Just to repeat briefly the point I am making, the minister has probably made many statements about what comes under his department, but I feel there should be some sort of agreement as to what are going to be considered public works when these statements are made to the press and when we are trying to assess the various works programs, as to what department they may be under in an area, and how much they affect us in the different provinces. I would appreciate a statement, because we are trying to follow matters, and these things are confusing. As I say, the matter has been explained, and I understand how it has levelled off, but it is confusing. We should have a reassessment of the meaning of "public works" when the words are used generally.

Topic:   REAL PERRAS
Permalink
PC

Howard Charles Green

Progressive Conservative

Mr. Green:

Mr. Chairman, there are two or three matters I should like to place before the minister before he replies to the various suggestions that have been made this afternoon and this evening.

The first one has to do with our own west block. There has been some mention of it during the discussion, and I understand that the government is proposing to remodel the building, leaving the exterior as much as possible in the form in which it is at the present time. The minister must know that there are some misgivings about this plan, on the ground that the west block is one of the historic buildings of Canada and that it should not be altered. I have been told that the west block was built before confederation and was used by the old parliament of Canada at a time when Canada consisted of the provinces of Ontario and Quebec.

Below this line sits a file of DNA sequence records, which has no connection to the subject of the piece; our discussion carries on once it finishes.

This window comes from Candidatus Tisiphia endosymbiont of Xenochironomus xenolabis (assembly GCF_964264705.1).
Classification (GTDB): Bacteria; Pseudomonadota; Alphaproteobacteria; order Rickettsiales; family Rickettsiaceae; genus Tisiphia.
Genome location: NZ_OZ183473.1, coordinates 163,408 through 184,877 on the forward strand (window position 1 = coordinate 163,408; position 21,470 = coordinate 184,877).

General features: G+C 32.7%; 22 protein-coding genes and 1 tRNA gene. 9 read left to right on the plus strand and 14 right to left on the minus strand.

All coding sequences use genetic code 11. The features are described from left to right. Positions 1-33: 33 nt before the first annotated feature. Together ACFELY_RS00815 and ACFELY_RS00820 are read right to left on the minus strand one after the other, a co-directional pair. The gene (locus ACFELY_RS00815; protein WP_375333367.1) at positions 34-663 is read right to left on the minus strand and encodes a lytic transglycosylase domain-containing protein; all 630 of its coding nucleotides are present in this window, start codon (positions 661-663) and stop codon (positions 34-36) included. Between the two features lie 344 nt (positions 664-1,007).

I suppose it is necessary to do remodelling, but would it not be possible to restore the office in the west block which was used for some years by Sir John A. Macdonald, the father of confederation. Apparently he directed the affairs of the young nation from that building, and it seems to me that if his office could be restored it would be an historic centre which would be a great attraction to the people of Canada who visit Ottawa.

As the minister knows, several hundred thousand people come through this main parliamentary building in the course of a year. There is no other building nearby which they can visit, and in this particular building there is nothing of an historic value,

that is nothing that dates back, of course, because the building was only finished early in the 1920's. This does seem an opportunity to make an historic centre which would have great attraction for Canadians visiting Ottawa.

Then, as the minister will remember, last year on the discussion of his estimates I asked to what extent his department was attempting to take over its proper functions. The Department of Public Works was originally set up to construct the buildings, harbours and other public works of the country, but during the war years and in the years after the war that function was taken over to quite a large extent by other departments. The minister will realize that in the Public Works Act, which sets up his department, there is a very clear definition in section 9 of his responsibilities:

The minister has the management, charge and direction of the following properties belonging to Canada, and of the services in this section enumerated, namely: